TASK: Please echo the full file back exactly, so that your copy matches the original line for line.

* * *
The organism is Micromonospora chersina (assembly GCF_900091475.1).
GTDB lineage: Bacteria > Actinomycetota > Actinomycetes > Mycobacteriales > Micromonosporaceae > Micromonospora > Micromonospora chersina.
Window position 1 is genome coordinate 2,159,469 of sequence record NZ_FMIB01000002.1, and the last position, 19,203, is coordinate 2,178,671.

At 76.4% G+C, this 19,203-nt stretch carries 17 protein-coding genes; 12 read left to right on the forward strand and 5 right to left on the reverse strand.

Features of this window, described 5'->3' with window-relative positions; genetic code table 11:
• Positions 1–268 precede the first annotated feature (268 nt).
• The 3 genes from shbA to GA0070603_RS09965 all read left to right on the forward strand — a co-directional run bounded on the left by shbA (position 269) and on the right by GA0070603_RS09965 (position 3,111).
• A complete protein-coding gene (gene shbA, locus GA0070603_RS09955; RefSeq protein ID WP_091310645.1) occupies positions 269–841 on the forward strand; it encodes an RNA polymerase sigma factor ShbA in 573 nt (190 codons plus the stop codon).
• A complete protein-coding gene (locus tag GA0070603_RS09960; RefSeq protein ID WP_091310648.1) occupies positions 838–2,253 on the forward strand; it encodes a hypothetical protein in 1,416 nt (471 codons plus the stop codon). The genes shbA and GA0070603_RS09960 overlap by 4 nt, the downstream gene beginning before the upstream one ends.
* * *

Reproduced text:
The organism is Micromonospora chersina (assembly GCF_900091475.1).
GTDB lineage: Bacteria > Actinomycetota > Actinomycetes > Mycobacteriales > Micromonosporaceae > Micromonospora > Micromonospora chersina.
Window position 1 is genome coordinate 2,159,469 of sequence record NZ_FMIB01000002.1, and the last position, 19,203, is coordinate 2,178,671.

At 76.4% G+C, this 19,203-nt stretch carries 17 protein-coding genes; 12 read left to right on the forward strand and 5 right to left on the reverse strand.

Features of this window, described 5'->3' with window-relative positions; genetic code table 11:
• Positions 1–268 precede the first annotated feature (268 nt).
• The 3 genes from shbA to GA0070603_RS09965 all read left to right on the forward strand — a co-directional run bounded on the left by shbA (position 269) and on the right by GA0070603_RS09965 (position 3,111).
• A complete protein-coding gene (gene shbA, locus GA0070603_RS09955; RefSeq protein ID WP_091310645.1) occupies positions 269–841 on the forward strand; it encodes an RNA polymerase sigma factor ShbA in 573 nt (190 codons plus the stop codon).
• A complete protein-coding gene (locus tag GA0070603_RS09960; RefSeq protein ID WP_091310648.1) occupies positions 838–2,253 on the forward strand; it encodes a hypothetical protein in 1,416 nt (471 codons plus the stop codon). The genes shbA and GA0070603_RS09960 overlap by 4 nt, the downstream gene beginning before the upstream one ends.